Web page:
Feds Play Circular "Game of Gotcha" With Marijuana Prohibition
|Cannabis in court|
Keeping marijuana under the government's list of most controlled, most dangerous substances is easy for the Drug Enforcement Administration -- all the federal drug warriors have to do is deny researchers access to the plant, then claim that there's insufficient research to determine that cannabis has benefits.
That "circular game of gotcha" continued Tuesday morning, but at least advocates of marijuana's medical benefits enjoyed a change of venue -- and a significant one. An appeal seeking to reschedule marijuana from the panoply of the world's most dangerous drugs is now in federal judges' hands, following oral arguments in Americans for Safe Access's lawsuit against the DEA in Washington, DC, Tuesday.
Win or lose, the rescheduling lawsuit is a milestone in the marijuana movement. Still, there's a few points to consider: The lawsuit won't make cannabis legal, but rather less illegal. And, perhaps unfairly, the deck's stacked against ASA, since the federal government doesn't have to prove that cannabis is harmful. Instead, ASA has to prove that it is NOT harmful.
But at least the government and its opponents agree on one thing: More research is needed. However, it remains to be seen if a judge will agree and help fight the drug war by ordering the DEA to allow scientists access to, well, science.
The feds' circular "games" with marijuana was prominently featured in ASA's chief counsel Joe Elford's oral arguments Tuesday.
"The lack of access to marijuana for medical research is a consequence of the scheduling, yet the lack of suitable research is cited by the DEA as a reason for maintaining the schedule," Elford argued, according to an ASA news release issued Tuesday.
Entered into evidence were piles of research, studies, and other data produced by scientists, as well as anecdotal statements from medical marijuana users, including disabled Air Force veteran Michael Krawitz. He told the judges that he's denied federal Veterans' Administration benefits because he also seeks medical marijuana treatment on the side.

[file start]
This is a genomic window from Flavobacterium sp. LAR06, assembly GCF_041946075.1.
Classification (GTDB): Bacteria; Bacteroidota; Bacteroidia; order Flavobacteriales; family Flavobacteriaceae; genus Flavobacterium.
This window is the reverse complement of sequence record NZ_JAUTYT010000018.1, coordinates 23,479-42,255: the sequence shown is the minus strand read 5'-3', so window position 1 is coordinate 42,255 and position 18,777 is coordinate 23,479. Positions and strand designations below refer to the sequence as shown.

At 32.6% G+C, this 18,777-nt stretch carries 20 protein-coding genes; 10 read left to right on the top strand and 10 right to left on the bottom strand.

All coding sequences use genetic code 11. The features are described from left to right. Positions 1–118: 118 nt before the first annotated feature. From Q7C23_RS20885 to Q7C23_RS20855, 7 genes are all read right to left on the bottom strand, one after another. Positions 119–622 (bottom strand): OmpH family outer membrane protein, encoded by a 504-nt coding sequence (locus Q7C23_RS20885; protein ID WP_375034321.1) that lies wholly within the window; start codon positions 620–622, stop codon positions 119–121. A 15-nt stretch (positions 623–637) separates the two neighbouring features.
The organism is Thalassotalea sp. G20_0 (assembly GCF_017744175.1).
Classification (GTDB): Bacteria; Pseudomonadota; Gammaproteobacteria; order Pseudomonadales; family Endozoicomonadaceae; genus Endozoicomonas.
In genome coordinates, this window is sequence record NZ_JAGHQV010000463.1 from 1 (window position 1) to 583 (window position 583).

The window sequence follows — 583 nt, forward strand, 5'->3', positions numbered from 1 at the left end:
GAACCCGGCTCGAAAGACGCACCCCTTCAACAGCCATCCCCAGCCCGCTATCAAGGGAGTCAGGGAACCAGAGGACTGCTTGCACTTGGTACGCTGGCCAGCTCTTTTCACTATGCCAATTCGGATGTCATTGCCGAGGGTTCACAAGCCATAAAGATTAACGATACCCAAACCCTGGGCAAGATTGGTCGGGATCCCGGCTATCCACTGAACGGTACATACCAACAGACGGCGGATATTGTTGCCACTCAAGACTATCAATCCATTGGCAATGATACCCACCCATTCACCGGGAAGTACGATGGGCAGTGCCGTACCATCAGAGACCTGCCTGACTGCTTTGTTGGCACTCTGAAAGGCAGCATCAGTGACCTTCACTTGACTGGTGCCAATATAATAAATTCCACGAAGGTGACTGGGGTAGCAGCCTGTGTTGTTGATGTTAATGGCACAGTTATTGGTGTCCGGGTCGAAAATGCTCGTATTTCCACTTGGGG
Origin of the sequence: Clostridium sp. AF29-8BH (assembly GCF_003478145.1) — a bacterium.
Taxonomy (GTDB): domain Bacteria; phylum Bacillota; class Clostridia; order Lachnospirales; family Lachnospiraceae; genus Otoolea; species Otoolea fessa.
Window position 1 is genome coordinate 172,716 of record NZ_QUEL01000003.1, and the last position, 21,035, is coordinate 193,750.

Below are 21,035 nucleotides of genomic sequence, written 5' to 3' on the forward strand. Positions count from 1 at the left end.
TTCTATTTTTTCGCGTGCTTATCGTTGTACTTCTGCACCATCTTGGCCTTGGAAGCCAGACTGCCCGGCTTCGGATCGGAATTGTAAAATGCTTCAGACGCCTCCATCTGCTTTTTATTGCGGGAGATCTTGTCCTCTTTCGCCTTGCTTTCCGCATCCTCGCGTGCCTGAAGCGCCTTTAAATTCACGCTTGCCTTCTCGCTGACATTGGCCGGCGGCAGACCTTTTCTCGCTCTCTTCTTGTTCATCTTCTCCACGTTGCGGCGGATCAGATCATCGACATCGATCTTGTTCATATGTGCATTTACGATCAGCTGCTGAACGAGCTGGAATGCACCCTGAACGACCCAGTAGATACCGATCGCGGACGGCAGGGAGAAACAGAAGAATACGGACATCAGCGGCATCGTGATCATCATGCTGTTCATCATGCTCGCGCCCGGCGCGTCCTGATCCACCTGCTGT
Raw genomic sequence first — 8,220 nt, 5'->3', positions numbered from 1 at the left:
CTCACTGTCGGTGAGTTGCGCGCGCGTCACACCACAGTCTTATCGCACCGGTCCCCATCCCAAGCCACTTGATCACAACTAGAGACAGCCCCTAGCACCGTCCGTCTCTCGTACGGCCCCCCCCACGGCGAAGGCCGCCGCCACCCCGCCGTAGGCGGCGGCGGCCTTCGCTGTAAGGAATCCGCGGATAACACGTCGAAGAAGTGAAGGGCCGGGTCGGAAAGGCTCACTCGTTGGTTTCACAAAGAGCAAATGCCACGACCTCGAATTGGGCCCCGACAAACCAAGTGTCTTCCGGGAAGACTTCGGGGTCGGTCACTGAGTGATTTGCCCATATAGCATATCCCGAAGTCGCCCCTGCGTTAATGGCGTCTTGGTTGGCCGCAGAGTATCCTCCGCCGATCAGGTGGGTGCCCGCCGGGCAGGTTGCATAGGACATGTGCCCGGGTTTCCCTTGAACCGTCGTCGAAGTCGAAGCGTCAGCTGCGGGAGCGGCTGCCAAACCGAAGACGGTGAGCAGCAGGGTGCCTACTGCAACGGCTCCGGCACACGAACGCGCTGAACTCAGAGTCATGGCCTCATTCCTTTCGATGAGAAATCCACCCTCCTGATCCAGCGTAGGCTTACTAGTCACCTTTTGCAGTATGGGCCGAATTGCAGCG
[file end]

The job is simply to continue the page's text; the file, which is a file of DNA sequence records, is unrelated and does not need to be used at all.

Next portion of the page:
The judges, at least outwardly, are listening. In fact, they want to know more; the judges asked Krawitz to file additional information clarifying exactly what's wrong with him and what treatment he's denied by the VA.
Incredibly enough, attorneys for the DEA admitted that they do accept valid studies conducted on medical marijuana's value, it's just that the results aren't yet known.
The DEA allowed that 15 studies adhering to "specific federal 'quality'" standards have been conducted, according to testimony from DEA attorney Lena Watkins. So why is there no proof, up or down, one way or the other? "We don't have the final results yet," Watkins told the three-judge panel.
The case is without serious precedent. Never before has a federal judge asked the Drug Enforcement Administration to provide proof for its classifications of drugs. And it might not this time around, either: One of the judges called the DEA "the scientists," and asked if it wasn't smart to "defer to them."
Still, the exit from the circular argument is clear. Both sides agreed that there's insufficient data and more research needs to be done on the plant. If that means keeping marijuana illegal, but at least in schedule II -- where cocaine and methamphetamine are classified, unlike highly dangerous ecstasy, DMT, peyote, mescaline, LSD, and psilocybin -- it also means that science will at last have a way in.
A ruling could come as soon as early next year, according to ASA.